Exclusive: Sheridan Solisti Trio presented a brilliant series of recitals

 
Natalia Dagenhart
Updated 12/13/2017 11:37 AM
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  • Sheridan Solisti Trio consists of three extremely talented musicians: violinist Michaela Paetsch, cellist Steven Sigurdson, and pianist Susan Merdinger. Courtesy of Chicago Music Guide

    Sheridan Solisti Trio consists of three extremely talented musicians: violinist Michaela Paetsch, cellist Steven Sigurdson, and pianist Susan Merdinger. Courtesy of Chicago Music Guide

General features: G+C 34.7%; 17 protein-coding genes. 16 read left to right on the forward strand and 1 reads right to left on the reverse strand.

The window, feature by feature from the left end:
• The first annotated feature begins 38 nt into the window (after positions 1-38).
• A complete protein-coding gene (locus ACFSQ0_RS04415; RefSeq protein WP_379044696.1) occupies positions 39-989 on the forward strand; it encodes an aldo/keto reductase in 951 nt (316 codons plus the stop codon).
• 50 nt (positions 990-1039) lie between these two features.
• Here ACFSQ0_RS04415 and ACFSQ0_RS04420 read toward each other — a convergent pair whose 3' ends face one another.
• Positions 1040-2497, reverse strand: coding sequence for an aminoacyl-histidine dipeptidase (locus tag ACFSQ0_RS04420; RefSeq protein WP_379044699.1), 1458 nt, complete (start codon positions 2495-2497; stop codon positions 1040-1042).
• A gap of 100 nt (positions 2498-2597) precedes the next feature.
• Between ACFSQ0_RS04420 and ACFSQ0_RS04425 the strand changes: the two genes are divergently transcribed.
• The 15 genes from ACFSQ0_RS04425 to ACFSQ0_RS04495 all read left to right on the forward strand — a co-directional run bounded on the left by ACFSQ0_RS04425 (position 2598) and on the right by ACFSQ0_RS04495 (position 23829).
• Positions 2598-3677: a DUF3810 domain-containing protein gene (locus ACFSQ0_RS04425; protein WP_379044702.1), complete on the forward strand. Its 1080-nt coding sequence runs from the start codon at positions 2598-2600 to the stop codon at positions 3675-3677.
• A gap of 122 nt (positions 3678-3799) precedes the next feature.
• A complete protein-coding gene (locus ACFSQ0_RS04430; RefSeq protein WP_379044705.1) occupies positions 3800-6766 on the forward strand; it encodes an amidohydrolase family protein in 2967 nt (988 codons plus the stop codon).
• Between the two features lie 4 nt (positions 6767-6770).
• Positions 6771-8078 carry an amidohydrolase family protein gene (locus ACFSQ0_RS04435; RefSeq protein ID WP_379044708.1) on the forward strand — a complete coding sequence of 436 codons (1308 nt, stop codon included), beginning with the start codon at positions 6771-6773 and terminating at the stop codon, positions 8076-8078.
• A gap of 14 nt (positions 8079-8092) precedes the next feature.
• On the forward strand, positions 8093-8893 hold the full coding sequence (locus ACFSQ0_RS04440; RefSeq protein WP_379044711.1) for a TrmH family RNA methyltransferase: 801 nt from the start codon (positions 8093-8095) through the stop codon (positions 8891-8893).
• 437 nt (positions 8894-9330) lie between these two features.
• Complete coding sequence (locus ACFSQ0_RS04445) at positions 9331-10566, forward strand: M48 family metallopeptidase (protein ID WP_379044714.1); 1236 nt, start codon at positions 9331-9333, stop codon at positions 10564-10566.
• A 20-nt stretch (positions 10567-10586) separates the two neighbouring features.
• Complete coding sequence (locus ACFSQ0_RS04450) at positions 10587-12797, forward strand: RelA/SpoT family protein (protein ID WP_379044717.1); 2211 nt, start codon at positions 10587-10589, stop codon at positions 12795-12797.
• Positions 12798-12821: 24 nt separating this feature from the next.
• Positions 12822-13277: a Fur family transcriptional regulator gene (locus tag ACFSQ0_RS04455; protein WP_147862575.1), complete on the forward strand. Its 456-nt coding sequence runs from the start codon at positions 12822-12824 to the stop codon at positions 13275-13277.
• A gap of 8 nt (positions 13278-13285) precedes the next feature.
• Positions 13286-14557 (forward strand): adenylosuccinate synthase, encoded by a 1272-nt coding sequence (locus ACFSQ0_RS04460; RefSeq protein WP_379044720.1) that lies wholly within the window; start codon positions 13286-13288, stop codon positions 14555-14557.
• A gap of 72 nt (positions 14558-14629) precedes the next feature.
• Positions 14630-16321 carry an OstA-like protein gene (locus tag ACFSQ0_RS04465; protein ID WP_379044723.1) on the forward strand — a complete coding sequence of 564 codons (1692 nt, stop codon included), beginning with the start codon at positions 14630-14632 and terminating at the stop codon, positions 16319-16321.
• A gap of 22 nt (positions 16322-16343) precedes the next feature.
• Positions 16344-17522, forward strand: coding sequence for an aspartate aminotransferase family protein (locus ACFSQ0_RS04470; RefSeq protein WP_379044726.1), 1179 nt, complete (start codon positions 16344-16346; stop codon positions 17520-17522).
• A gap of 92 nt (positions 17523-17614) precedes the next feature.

Since medieval times, the classical genre of chamber music has been cherished for its intimate and heartfelt qualities. Besides being deeply appreciated by audiences, it is also a favorite performance medium of musicians. As American writer Catherine Drinker Bowen said, "Chamber music is a conversation between friends." Sheridan Solisti Trio, a group of outstanding musicians who support each other's love and inspiration for music making, lit up Chicagoland with a series of four December 2017 recitals (December 6th, 8th, 9th and 10th) marking their debut as an ensemble. Saturday's audience at Anne & Howard Gottlieb Hall in the West Loop's Merit School of Music were treated to a sumptuous musical feast.